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Total velocity of resting object on earth from universal frame of refe

  1. Apr 2, 2013 #1
    I'm interested in calculating the total velocity of an object on earth from the farthest frame of reference (the observable universe). I apologize that I am not a physics or science major so please bare with me.

    I've posted on another google forum and was told a few different ideas.

    Initially I used normal vector addition to add the velocities of the rotation of the earth, the orbit around the sun, the movement of the sun in the galaxy, and then the movement of the galaxy in the universe. When I do that with the numbers I have I get:

    3 000 900 km/hr.


    I've tried adding the velocities using the formula linked to for special relativity
    u + v
    w = ---------
    1 + uv/c2

    and I got this:

    3000895.06594378 km/hr

    which is -4.93405622430146 km/hr difference than the normal vector addition I performed before to get: 3 000 900 km/hr.

    Does that sound right?

    Basically If a ball was rolling on a table at a certain velocity on earth, I would like to know the total velocity it is moving taking into account ALL of the cosmological motion it exists within (also taking into account SR). Does this question have a quantifiable value?

    Thanks for your time.

    -cybo
     
  2. jcsd
  3. Apr 2, 2013 #2

    ghwellsjr

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    If you simply add together a bunch of speeds, you will get a greater sum than when you use the relativistic velocity formula, so yes, that sounds right.
    Not really. Certainly you can calculate a value based on your assumptions of how fast each thing is moving relative to the next thing but finally you will run out of things with a measurable speed difference.
    You're welcome, and welcome to the Physics Forums.
     
  4. Apr 2, 2013 #3
    Thanks for your reply. So for the values that do exist (those which I was able to google), the value is accurate as far as they are?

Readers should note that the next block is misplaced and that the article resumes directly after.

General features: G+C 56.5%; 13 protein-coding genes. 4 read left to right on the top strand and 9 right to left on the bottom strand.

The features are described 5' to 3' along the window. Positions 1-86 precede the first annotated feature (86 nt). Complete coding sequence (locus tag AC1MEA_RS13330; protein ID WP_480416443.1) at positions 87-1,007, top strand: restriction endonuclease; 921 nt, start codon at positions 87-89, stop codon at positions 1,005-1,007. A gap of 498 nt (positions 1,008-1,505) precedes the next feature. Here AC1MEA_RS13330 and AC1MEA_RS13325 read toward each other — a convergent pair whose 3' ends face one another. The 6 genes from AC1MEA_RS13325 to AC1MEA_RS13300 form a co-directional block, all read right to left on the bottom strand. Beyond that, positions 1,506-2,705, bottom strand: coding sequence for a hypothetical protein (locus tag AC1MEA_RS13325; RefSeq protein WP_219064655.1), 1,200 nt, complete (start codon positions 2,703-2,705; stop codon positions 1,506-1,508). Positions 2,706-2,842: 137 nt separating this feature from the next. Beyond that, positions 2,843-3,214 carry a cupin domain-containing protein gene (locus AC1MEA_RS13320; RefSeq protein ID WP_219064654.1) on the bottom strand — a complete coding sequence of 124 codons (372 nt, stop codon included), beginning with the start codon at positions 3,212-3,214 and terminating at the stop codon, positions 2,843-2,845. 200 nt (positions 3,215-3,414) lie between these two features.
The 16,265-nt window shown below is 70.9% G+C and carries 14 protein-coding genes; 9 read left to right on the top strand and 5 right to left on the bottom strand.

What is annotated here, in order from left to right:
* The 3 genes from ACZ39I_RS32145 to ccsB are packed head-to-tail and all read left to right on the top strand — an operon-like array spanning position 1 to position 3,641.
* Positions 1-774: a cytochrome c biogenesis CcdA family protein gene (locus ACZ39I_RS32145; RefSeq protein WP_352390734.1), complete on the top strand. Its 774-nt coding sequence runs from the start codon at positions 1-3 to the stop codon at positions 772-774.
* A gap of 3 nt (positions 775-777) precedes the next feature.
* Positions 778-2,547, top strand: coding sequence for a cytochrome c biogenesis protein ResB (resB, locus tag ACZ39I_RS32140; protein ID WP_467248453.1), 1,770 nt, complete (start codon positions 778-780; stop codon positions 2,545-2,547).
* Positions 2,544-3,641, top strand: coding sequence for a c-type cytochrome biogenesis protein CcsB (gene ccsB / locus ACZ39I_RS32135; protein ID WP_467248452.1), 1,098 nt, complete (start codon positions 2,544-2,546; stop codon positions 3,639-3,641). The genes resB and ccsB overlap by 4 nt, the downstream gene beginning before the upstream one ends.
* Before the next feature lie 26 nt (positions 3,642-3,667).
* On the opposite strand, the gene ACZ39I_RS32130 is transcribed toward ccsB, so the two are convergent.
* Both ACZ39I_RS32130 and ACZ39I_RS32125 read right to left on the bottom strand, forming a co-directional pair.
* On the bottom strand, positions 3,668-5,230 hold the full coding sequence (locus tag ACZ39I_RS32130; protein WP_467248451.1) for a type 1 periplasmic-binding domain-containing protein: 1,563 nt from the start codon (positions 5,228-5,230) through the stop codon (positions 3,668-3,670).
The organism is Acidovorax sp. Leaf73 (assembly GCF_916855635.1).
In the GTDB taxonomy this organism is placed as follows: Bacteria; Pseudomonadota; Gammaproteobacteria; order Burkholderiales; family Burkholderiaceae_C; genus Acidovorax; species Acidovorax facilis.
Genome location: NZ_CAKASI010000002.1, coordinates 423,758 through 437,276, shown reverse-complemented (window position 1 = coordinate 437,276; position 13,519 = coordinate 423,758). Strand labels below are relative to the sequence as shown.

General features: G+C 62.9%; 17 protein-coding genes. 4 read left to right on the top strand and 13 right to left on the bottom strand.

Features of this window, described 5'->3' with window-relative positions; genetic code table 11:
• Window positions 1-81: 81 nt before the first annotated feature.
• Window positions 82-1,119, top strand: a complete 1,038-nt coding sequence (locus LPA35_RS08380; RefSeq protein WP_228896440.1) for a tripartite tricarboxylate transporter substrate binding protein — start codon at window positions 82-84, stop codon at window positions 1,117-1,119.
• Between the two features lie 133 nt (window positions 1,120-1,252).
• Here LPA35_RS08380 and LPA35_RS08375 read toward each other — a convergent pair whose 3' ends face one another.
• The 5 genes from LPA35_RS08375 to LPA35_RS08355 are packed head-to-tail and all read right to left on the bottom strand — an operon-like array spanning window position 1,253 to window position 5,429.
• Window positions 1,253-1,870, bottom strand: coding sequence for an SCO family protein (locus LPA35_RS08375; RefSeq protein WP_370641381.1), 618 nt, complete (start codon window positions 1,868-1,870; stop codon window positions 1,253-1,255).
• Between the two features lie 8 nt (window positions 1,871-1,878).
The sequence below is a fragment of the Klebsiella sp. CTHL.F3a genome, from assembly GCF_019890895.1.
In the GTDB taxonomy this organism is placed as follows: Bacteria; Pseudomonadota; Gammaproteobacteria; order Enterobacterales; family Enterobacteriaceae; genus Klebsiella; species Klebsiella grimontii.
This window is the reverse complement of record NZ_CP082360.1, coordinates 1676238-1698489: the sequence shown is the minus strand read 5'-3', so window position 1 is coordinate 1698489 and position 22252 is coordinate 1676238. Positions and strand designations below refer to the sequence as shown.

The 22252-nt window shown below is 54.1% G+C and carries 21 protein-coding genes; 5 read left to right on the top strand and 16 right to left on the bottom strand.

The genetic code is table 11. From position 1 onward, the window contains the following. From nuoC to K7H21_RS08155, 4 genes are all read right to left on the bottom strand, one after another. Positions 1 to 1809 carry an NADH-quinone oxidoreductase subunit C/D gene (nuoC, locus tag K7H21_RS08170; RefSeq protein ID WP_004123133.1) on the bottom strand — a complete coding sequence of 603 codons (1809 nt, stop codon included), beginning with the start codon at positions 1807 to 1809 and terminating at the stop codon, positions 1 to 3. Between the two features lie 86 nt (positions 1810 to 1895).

And since I was able to find a value for the movement of our galaxy (which I assume is approximate) within the universe; the farthest frame of reference that is quantifiable would be floating outside our galaxy (assuming no other motion or forces are acting on that frame)?

    Therefore, at rest an object on earth is roughly moving at 3 million km/hr (according to my data) from that "intergalactic" frame?

    Thanks for your time!

    -cybo
     
  5. Apr 2, 2013 #4

    ghwellsjr

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    I'm only saying the calculation is accurate. I'm not saying it is a significant calculation to be interested in making. Why does it interest you?
    As long as you realize that the "intergalactic" frame is no more significant than the "solar system" frame or the "earth" frame or the "Jupiter" frame or any other frame moving with any speed short of light speed in any direction with respect to any of those other frames.
     
  6. Apr 2, 2013 #5
    I have a friend out there. Hehe, j/j. I'm interested in calculating this value simply because it represents the farthest calculable frame of reference for earth based motion. I'm an artist and programmer and I find the visualization and math intriguing.


    Absolutely, I'm not favoring or singling out the "intergalactic" frame as special. I'm interested in that frame since it is so far. We don't know the motion of our universe in whatever it is that exists outside of it, or whether it is at motion at all. So as I understand it the "intergalactic" frame is farthest measurable frame with actual velocities to add. Is this mode of thinking flawed?

    Thanks for your time George.

    -cybo
     
    Last edited: Apr 2, 2013
  7. Apr 2, 2013 #6

    ghwellsjr

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    It's flawed in the sense that you are using a Special Relativity application (relativistic velocity addition) to "solve" a problem that also involves gravity and an expanding universe where SR no longer applies. But if it is for artistic purposes, you are allowed license, right?.
     
  8. Apr 2, 2013 #7
    Is this problem too complex for someone like myself to calculate? What sort of calculations are needed to get an accurate number?

    Do the values that exist say for the velocity of our solar system within the galaxy not take into account red-shift / expansion? I would of assumed they needed the doppler CBR stuff to even come up with that number no?

    It seems to me the velocites can be added with SR accurately to the point of our galaxy frame. It is when we try to jump outside that frame into the frame of the universe where it becomes meaningless to use SR. Is this correct? or is SR meaningless in all frames?

    I of course am allowed to show whatever I like. But for the sake of my own interest and the project I would like to get the numbers as accurate as possible. I need not understand all the math or physics but I would like to perform those calculations. Is this not possible to any degree? I don't mind stepping back a frame and only calculating within the Milky Way frame of reference.

    The time article here states all the relevant velocities: (they may be a bit different than my previous data) and speaks of new data showing the velocity of the Solar system is actually less than previously thought. Are these values not taking into account the other forces you speak of?

    http://www.time.com/time/health/article/0,8599,2114544,00.html

    Thanks again for your continued feedback.

    -cybo
     
    Last edited: Apr 2, 2013
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